Is Peloton about to be bought by Amazon?

With share prices fluctuating, buyers such as Amazon and Nike are reported to be circling…

Peloton
(Image credit: Peloton)

Peloton - one of the biggest players in the booming indoor training market - appears to be attracting interest from potential buyers, including Amazon and Nike, according to reports from the Wall Street Journal (opens in new tab) and the Financial Times (opens in new tab).

The market for indoor cycling, and associated apps, ballooned during Covid lockdowns - but has been volatile. Although peaking at a $50bn valuation, Peloton’s fortunes have been spiky, and the share price has dropped considerably (opens in new tab) since those heights.

After the Wall Street Journal published the rumour on Friday last week that Amazon might be interested as a potential buyer, Peloton’s shares went on to jump 30% in after-hours trading.

Subsequently, an Amazon spokesperson told the BBC: “We don't comment on rumours and speculation”. 

With Pelton’s market value falling to less than $8bn this week, If Amazon did go ahead with the purchase, the amount spent wouldn’t be without precedent. So far Amazon’s biggest acquisition was the grocery chain Whole Foods, which it bought for $13.7bn in 2017.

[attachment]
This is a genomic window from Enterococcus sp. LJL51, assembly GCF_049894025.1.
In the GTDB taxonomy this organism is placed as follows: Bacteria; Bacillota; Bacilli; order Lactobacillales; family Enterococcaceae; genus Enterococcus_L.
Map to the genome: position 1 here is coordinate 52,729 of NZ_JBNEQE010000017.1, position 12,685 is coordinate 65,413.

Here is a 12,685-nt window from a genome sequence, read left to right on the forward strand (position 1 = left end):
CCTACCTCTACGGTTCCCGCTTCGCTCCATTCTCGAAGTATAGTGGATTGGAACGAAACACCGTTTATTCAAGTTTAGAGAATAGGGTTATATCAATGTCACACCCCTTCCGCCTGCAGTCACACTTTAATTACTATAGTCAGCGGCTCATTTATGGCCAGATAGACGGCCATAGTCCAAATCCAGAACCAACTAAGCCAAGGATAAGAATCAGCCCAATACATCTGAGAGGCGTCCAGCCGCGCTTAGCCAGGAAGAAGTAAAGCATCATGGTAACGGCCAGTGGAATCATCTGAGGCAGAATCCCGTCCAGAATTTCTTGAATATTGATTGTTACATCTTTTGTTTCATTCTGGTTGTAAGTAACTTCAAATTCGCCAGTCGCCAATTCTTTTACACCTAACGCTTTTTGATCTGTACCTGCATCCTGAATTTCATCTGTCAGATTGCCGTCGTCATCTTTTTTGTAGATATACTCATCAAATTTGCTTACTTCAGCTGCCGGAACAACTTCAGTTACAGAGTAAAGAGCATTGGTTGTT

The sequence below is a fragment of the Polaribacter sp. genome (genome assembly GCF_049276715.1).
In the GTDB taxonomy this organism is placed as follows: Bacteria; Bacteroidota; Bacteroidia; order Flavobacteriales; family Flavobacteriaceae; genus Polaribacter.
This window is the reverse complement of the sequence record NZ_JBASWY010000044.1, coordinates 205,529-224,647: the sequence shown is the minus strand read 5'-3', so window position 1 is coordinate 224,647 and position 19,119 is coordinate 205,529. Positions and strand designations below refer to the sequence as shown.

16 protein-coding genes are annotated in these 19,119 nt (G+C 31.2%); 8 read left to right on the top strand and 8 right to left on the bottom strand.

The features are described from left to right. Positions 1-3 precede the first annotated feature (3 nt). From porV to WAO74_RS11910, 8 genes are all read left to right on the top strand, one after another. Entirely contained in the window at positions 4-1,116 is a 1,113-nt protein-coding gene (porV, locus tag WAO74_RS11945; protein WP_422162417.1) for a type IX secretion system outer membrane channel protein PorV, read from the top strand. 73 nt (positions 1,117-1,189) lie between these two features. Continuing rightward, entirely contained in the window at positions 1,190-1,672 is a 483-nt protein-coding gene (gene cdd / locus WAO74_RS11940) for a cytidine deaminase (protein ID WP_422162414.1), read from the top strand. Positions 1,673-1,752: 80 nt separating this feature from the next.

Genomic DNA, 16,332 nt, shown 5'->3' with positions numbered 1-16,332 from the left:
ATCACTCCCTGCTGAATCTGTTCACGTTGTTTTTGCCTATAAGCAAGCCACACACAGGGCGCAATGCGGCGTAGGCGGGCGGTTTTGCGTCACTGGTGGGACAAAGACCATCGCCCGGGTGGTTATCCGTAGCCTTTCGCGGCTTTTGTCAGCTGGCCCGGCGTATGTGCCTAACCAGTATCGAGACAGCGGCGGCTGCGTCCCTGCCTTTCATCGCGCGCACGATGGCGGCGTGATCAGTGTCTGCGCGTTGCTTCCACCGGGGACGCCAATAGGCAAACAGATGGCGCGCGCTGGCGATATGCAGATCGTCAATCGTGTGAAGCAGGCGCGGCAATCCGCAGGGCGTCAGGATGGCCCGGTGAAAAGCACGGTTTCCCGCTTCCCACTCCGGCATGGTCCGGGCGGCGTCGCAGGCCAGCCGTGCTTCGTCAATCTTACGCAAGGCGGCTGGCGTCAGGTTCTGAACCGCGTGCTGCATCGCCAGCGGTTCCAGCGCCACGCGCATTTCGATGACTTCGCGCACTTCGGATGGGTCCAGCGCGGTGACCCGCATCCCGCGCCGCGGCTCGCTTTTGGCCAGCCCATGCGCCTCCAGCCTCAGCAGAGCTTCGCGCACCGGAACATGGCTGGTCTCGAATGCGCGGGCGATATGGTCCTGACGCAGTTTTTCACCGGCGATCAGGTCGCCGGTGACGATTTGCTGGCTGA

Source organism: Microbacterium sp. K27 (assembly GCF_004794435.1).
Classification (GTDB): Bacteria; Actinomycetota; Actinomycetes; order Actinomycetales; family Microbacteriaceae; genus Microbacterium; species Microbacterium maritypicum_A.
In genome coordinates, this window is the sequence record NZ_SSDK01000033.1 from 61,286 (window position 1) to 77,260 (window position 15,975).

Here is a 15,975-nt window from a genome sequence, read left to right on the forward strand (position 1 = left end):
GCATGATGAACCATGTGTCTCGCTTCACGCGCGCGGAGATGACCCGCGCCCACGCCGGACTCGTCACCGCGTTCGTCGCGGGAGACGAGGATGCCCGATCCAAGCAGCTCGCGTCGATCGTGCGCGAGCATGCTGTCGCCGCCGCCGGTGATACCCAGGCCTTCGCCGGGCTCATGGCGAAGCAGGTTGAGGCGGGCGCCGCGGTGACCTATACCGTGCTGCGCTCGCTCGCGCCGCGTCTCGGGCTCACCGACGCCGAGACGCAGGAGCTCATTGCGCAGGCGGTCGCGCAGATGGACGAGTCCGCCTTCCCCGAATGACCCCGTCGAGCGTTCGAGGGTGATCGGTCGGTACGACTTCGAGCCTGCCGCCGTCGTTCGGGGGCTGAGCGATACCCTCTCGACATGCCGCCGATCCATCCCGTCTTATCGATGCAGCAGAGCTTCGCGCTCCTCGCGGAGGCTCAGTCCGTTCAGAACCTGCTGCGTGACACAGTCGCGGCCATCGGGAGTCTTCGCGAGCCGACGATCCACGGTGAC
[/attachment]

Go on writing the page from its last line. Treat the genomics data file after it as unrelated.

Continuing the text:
But although the Wall Street Journal reported that Amazon has been speaking to advisers about a potential deal, that's not to say the brand will follow up with an offer – or even that Peloton would accept one should it be made.

Peloton

(Image credit: Getty)

To companies wanting to plunge their fingers more deeply into the indoor-training-pie, the behemoth that Peloton has become must be a tempting prize. However, the brand has not been short of controversy.

In May of last year, two of Peloton’s treadmill models were recalled after reports of dozens of injuries and the death of a child.

In November, an investor warning was issued that revenues were expected to slow, facing tougher competition from reopening gyms and competitors offering similar products at lower prices. The response was a swift slide in the share price.

More recently, the negative publicity has centred around TV dramas featuring storylines with characters suffering heart attacks while using its bikes, with Sex and the City and Billions being the culprits there.

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